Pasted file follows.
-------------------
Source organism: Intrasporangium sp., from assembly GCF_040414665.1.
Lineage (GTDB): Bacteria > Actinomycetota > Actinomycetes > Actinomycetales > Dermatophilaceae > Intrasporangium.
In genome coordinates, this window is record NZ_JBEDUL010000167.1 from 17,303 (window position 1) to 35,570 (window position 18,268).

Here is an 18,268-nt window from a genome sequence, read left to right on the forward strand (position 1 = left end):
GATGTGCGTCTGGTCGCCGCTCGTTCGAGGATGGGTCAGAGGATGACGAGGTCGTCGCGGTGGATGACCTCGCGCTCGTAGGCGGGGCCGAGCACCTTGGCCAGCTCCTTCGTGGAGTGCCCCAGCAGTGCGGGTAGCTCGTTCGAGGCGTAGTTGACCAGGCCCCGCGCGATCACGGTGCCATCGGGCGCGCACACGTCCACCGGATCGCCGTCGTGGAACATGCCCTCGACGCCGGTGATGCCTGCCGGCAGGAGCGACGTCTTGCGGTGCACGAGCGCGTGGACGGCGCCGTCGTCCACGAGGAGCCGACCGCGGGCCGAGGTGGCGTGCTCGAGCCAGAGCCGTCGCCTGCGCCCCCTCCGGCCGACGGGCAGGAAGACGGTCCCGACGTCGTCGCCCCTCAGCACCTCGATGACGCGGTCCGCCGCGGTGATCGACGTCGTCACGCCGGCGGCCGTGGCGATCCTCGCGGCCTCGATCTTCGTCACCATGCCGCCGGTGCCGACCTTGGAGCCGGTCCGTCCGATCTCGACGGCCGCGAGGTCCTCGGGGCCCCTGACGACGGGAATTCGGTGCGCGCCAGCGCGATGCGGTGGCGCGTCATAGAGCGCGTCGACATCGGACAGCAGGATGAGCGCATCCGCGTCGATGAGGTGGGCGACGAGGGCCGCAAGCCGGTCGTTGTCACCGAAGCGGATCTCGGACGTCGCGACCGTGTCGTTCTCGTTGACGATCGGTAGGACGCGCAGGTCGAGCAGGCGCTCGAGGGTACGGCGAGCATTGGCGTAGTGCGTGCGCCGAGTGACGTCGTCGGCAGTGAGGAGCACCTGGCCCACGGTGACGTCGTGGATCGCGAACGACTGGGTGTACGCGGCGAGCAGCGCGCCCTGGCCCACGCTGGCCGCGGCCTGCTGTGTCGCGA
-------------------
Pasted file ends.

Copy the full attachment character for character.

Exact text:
Source organism: Intrasporangium sp., from assembly GCF_040414665.1.
Lineage (GTDB): Bacteria > Actinomycetota > Actinomycetes > Actinomycetales > Dermatophilaceae > Intrasporangium.
In genome coordinates, this window is record NZ_JBEDUL010000167.1 from 17,303 (window position 1) to 35,570 (window position 18,268).

Here is an 18,268-nt window from a genome sequence, read left to right on the forward strand (position 1 = left end):
GATGTGCGTCTGGTCGCCGCTCGTTCGAGGATGGGTCAGAGGATGACGAGGTCGTCGCGGTGGATGACCTCGCGCTCGTAGGCGGGGCCGAGCACCTTGGCCAGCTCCTTCGTGGAGTGCCCCAGCAGTGCGGGTAGCTCGTTCGAGGCGTAGTTGACCAGGCCCCGCGCGATCACGGTGCCATCGGGCGCGCACACGTCCACCGGATCGCCGTCGTGGAACATGCCCTCGACGCCGGTGATGCCTGCCGGCAGGAGCGACGTCTTGCGGTGCACGAGCGCGTGGACGGCGCCGTCGTCCACGAGGAGCCGACCGCGGGCCGAGGTGGCGTGCTCGAGCCAGAGCCGTCGCCTGCGCCCCCTCCGGCCGACGGGCAGGAAGACGGTCCCGACGTCGTCGCCCCTCAGCACCTCGATGACGCGGTCCGCCGCGGTGATCGACGTCGTCACGCCGGCGGCCGTGGCGATCCTCGCGGCCTCGATCTTCGTCACCATGCCGCCGGTGCCGACCTTGGAGCCGGTCCGTCCGATCTCGACGGCCGCGAGGTCCTCGGGGCCCCTGACGACGGGAATTCGGTGCGCGCCAGCGCGATGCGGTGGCGCGTCATAGAGCGCGTCGACATCGGACAGCAGGATGAGCGCATCCGCGTCGATGAGGTGGGCGACGAGGGCCGCAAGCCGGTCGTTGTCACCGAAGCGGATCTCGGACGTCGCGACCGTGTCGTTCTCGTTGACGATCGGTAGGACGCGCAGGTCGAGCAGGCGCTCGAGGGTACGGCGAGCATTGGCGTAGTGCGTGCGCCGAGTGACGTCGTCGGCAGTGAGGAGCACCTGGCCCACGGTGACGTCGTGGATCGCGAACGACTGGGTGTACGCGGCGAGCAGCGCGCCCTGGCCCACGCTGGCCGCGGCCTGCTGTGTCGCGA